Black History Month | Kiya’s inspiration

As October is Black History Month, each week will be featuring a BAME staff member at the club, and finding out which important figure from black history inspires them.

The first Black History Month feature on this October sees Kiya Wright of the club’s conference and banqueting team share her story.

Kiya’s role at Wolves sees her coordinate events at Molineux, including conferences, meetings, wedding and parties, and she is a valued member of the club’s staff and equality and diversity panel.

Her inspirational figure comes from close to home, in the form of her auntie Paulette Wilson, who fought off a wrongful deportation of her own in 2017, then set about assisting the battles of those in a similar situation.

Paulette made the fight for others of the Windrush scandal her life mission and took signatures to Downing Street to support people from the Windrush generation that had been wrongly detained, providing a massive amount inspiration to Kiya, both in her personal and work life.

On her inspirational person

“My auntie Paulette Wilson, who sadly passed away a couple of months ago at the age of only 64, was part of the Windrush generation and is my inspiration within black history. My grandma, who is Paulette’s auntie, came over to the UK legally when she was 16. My grandma was told by her mum to take Paulette with her – she was ten at the time.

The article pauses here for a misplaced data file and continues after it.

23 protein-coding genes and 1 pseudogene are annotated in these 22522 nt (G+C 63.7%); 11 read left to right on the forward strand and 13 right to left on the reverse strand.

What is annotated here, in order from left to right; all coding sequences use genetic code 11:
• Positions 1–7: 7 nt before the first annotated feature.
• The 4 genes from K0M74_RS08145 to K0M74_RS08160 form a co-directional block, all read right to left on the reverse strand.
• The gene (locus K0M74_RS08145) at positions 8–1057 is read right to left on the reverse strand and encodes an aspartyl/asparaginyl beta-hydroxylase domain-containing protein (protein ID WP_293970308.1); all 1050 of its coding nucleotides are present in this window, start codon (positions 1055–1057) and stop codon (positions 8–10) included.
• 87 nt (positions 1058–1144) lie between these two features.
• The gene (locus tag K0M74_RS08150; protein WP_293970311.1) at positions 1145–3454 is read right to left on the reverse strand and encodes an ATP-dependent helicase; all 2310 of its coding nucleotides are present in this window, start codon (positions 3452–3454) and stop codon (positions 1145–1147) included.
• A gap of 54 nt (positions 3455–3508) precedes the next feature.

“They came over together and my grandma set up life here in the UK, bringing Paulette up as a daughter. She then had five other children, one being my dad. Paulette’s always been a big part of our family. She had lived here since she was ten and not returned to Jamaica since, but the UK government tried to deport her back to Jamaica in 2017. Paulette’s story has been one of many within the Windrush scandal but was also seen to be one of the first and had encouraged other people to come forward about the way they have been wrongfully treated.

“She’d lived and worked here all her life – even working as a chef at one point in the House of Commons. Her case went back and forth for a long time, with her being sent to the deportation centre, not once but twice. After a long-standing battle, her UK residence was confirmed. Although Paulette’s case was resolved, she continued to fight for the justice of other people from the Windrush generation who had also been wrongfully detained as to what we now know to be the Windrush scandal. She’s worked with people at Wolverhampton Council and taken petitions to Downing Street, even up until a month before she passed away in July.”